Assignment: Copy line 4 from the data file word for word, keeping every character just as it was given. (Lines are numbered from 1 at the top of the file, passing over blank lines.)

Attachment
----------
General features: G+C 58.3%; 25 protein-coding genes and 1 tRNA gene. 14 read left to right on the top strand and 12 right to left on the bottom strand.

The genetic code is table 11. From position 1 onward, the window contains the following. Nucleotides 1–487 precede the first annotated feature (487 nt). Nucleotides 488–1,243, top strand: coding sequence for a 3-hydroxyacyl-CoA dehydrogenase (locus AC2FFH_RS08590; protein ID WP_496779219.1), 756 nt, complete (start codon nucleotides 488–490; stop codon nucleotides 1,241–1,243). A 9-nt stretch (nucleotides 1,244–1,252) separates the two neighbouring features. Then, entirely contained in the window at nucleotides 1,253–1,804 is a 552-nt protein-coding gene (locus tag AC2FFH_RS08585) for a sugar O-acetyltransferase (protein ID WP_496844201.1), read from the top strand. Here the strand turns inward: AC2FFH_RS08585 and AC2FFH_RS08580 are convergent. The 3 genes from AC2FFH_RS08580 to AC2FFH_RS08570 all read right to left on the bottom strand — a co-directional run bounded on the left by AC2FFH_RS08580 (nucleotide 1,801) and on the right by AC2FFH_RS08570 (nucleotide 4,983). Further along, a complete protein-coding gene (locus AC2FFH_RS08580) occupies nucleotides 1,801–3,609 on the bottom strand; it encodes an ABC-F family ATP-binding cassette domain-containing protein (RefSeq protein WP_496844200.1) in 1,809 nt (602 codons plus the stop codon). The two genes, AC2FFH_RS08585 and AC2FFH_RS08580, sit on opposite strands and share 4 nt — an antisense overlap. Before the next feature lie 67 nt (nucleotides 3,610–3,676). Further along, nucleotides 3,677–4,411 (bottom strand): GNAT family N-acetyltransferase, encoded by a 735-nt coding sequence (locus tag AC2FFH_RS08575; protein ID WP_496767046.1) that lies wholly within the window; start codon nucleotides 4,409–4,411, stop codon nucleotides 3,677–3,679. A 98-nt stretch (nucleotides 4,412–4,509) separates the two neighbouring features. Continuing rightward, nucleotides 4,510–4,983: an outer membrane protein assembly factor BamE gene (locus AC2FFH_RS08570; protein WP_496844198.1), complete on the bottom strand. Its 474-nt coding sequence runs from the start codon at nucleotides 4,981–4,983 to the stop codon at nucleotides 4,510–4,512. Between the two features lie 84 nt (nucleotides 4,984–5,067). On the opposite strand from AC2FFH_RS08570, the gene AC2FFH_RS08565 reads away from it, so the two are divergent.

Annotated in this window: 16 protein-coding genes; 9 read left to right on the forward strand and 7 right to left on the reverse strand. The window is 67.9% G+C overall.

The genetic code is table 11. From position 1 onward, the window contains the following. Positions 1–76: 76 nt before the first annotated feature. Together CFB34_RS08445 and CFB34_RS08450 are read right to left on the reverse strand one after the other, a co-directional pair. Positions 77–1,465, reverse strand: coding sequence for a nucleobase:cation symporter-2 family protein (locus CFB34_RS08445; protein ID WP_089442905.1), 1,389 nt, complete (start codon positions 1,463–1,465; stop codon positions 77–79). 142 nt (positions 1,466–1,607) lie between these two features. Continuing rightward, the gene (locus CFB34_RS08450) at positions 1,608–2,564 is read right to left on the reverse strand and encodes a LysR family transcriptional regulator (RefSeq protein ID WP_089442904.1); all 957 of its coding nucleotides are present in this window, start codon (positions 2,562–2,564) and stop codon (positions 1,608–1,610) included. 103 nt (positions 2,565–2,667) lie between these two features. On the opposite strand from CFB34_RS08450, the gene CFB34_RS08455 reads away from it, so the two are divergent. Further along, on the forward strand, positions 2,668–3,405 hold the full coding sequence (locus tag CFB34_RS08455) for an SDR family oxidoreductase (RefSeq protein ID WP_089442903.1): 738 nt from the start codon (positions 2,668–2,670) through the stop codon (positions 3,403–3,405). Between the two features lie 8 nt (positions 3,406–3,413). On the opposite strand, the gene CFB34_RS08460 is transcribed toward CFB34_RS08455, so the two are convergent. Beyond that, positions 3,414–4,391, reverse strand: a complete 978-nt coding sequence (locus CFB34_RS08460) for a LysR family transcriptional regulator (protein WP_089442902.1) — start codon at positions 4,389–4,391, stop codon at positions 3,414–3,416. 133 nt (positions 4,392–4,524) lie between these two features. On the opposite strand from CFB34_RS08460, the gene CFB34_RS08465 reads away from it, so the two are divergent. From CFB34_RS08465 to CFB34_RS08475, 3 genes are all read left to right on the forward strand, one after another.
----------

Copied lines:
The genetic code is table 11. From position 1 onward, the window contains the following. Positions 1–76: 76 nt before the first annotated feature. Together CFB34_RS08445 and CFB34_RS08450 are read right to left on the reverse strand one after the other, a co-directional pair. Positions 77–1,465, reverse strand: coding sequence for a nucleobase:cation symporter-2 family protein (locus CFB34_RS08445; protein ID WP_089442905.1), 1,389 nt, complete (start codon positions 1,463–1,465; stop codon positions 77–79). 142 nt (positions 1,466–1,607) lie between these two features. Continuing rightward, the gene (locus CFB34_RS08450) at positions 1,608–2,564 is read right to left on the reverse strand and encodes a LysR family transcriptional regulator (RefSeq protein ID WP_089442904.1); all 957 of its coding nucleotides are present in this window, start codon (positions 2,562–2,564) and stop codon (positions 1,608–1,610) included. 103 nt (positions 2,565–2,667) lie between these two features. On the opposite strand from CFB34_RS08450, the gene CFB34_RS08455 reads away from it, so the two are divergent. Further along, on the forward strand, positions 2,668–3,405 hold the full coding sequence (locus tag CFB34_RS08455) for an SDR family oxidoreductase (RefSeq protein ID WP_089442903.1): 738 nt from the start codon (positions 2,668–2,670) through the stop codon (positions 3,403–3,405). Between the two features lie 8 nt (positions 3,406–3,413). On the opposite strand, the gene CFB34_RS08460 is transcribed toward CFB34_RS08455, so the two are convergent. Beyond that, positions 3,414–4,391, reverse strand: a complete 978-nt coding sequence (locus CFB34_RS08460) for a LysR family transcriptional regulator (protein WP_089442902.1) — start codon at positions 4,389–4,391, stop codon at positions 3,414–3,416. 133 nt (positions 4,392–4,524) lie between these two features. On the opposite strand from CFB34_RS08460, the gene CFB34_RS08465 reads away from it, so the two are divergent. From CFB34_RS08465 to CFB34_RS08475, 3 genes are all read left to right on the forward strand, one after another.